News

SD42 trustees expecting bad news budget

Cash-strapped educators are again anticipating a tough budget process for the 2014-2015 school year.

The Maple Ridge-Pitt Meadows school district heard another bad news report from secretary treasurer Flavia Coughlan at its Wednesday night meeting, as she warned trustees to expect more budget cuts.

“The precise magnitude of the shortfall cannot be accurately determined for the 2014/2015 operating grant is announced by the Ministry of Education on March 15,” she said.

Once the amount of funding is revealed next month, district staff will have until June 30 to submit a balanced budget back to the ministry.

Last year, that was a daunting task. As costs increased and the district’s enrollment fell, the board had to trim $5.6 million from its operating budget of approximately $130 million. However, the ministry made more funds available as the year progressed.

The board’s total annual budget for this school year, including operating and capital expenses, is $144 million. The board’s operating expenses are $127 million, and $114,000 is for staff salaries and benefits.

Trustee Ken Clarkson asked Coughlan why, if the already trimmed budget is expected to be balanced this year, the board should expect a shortfall again next year.

She answered that staff will receive salary increments, there will be inflationary increases in supplies, services and utilities, and the board must find money to fund recently negotiated CUPE increases on an ongoing basis.

The board approved a budget timeline that includes consulting with partner groups, followed by input from those groups and the public on April 16 at Maple Ridge secondary.

On the bright side, the board’s per pupil funding is on the upswing, according to predictions.

The board looked at enrollment and budget projections for next year, and predicts that enrollment will again drop by 94 full-time equivalents (eight courses). The breakdown is an increase of 80 elementary students, but a drop of 174 secondary school FTEs. That will be 13,270.25 FTE regular school-age students.

It is estimated that the decline in enrollment will continue again for the following year, but just a drop of 37 students, and then stabilize in 2016/17. That would end 12 years of falling student numbers.

“These are just best estimates – a lot of things can change before September,” said Coughlan.

“It’s really good to see things are leveling off,” said board chair Mike Murray. “Considering we are funded based on that [enrollment], that’s helpful.”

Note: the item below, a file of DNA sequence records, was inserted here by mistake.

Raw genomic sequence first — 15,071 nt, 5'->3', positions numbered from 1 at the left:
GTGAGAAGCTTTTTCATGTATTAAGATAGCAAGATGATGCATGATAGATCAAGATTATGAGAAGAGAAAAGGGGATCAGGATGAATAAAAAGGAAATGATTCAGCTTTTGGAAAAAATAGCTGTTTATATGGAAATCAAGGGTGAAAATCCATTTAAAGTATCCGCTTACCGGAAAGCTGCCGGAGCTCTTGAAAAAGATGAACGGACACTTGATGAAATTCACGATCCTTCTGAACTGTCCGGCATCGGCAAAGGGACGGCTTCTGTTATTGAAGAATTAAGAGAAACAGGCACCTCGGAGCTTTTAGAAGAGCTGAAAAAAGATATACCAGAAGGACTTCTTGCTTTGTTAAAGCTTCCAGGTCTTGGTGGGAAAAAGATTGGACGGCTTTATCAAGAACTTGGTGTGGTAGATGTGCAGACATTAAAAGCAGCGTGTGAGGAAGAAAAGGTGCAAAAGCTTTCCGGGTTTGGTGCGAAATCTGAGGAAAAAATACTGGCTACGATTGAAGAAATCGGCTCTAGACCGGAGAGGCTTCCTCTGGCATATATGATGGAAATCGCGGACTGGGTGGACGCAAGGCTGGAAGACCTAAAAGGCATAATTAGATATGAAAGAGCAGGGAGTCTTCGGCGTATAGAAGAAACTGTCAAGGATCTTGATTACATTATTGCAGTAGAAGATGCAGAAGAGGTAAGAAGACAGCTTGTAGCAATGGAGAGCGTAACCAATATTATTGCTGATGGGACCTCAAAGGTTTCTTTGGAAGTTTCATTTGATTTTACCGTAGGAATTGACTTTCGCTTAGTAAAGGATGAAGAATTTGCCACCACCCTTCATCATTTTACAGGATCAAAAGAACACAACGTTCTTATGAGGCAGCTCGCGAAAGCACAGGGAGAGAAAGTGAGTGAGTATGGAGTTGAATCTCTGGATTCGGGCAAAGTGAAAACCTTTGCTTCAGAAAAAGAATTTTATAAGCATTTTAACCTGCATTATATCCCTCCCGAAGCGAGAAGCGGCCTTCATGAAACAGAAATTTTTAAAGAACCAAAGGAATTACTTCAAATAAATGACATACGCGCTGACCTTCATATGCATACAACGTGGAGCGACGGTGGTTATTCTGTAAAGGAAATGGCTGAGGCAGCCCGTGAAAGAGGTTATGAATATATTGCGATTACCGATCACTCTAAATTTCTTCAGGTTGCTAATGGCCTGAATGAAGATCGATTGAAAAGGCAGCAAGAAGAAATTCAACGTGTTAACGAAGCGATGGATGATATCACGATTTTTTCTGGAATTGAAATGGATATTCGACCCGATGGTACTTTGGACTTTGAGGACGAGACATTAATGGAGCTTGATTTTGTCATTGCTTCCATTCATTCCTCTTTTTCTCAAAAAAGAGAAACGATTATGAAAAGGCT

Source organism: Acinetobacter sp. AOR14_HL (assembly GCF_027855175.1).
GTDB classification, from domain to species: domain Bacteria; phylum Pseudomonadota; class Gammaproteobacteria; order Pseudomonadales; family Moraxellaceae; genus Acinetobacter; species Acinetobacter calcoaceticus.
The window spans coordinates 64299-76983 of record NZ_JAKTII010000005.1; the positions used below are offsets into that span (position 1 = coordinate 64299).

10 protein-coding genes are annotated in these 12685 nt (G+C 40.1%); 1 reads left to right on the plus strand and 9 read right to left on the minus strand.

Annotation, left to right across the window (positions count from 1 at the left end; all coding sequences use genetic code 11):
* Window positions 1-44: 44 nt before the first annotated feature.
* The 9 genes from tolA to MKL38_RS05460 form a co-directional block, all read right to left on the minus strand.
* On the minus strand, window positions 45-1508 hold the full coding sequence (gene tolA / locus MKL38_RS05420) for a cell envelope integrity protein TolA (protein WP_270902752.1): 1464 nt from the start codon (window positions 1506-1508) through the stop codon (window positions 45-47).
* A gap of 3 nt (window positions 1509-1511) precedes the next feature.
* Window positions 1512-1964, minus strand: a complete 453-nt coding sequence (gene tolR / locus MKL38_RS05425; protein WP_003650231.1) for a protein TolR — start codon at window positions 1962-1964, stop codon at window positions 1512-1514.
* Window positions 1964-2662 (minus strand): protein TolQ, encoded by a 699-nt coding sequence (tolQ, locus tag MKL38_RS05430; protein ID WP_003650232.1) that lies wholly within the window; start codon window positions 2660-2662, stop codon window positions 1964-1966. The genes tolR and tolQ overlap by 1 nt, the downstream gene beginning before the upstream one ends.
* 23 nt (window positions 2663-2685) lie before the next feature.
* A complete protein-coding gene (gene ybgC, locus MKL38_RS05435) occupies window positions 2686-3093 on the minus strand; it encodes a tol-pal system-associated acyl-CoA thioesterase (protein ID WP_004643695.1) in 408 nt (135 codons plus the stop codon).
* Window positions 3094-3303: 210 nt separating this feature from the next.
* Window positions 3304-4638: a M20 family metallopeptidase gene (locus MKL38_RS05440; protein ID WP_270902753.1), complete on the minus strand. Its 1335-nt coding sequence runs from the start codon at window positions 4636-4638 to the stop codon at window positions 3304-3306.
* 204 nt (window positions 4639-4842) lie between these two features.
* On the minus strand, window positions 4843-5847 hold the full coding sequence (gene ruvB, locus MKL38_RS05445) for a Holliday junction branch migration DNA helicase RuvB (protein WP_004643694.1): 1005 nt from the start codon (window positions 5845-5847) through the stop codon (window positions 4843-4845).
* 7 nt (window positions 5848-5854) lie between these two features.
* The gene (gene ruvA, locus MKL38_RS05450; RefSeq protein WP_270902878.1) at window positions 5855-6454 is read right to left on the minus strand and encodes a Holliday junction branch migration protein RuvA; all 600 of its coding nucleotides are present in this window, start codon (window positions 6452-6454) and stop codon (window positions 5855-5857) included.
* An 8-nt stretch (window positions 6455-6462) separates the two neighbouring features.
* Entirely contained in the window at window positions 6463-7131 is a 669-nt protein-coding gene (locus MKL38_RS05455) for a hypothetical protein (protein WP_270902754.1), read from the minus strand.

These enrollment number are used by the Education Ministry to calculate operating grants, which will be announced by March 15.

Financial statements for the present budget year showed all expenditures and revenues are trending within budget.

Clarkson noted that the budget process is made more difficult by the provincial government not offering consistent, predictable funding.

“Trustees, and this board included, have long been asking government to stabilize funding systems,” he said.

Murray agreed the province needs a “better mousetrap.”

“It’s hard to do budgeting when you’re not sure what will be afforded to you every year.”

 

For the record

The approved Maple Ridge-Pitt Meadows school board remuneration policy does not provide an automatic annual increase for trustees.

It only outlines the processes by which the board considers trustee remuneration.

Trustee remuneration may be adjusted for a cost of living adjustment on July 1 of each year.

Incorrect information appeared in the Feb. 7 edition of The News, “CUPE bristles as trustees take cost-of-living increase.”

 

We encourage an open exchange of ideas on this story's topic, but we ask you to follow our guidelines for respecting community standards. Personal attacks, inappropriate language, and off-topic comments may be removed, and comment privileges revoked, per our Terms of Use. Please see our FAQ if you have questions or concerns about using Facebook to comment.

Community Events, September 2014

Add an Event

Read the latest eEdition

Browse the print edition page by page, including stories and ads.

Aug 29 edition online now. Browse the archives.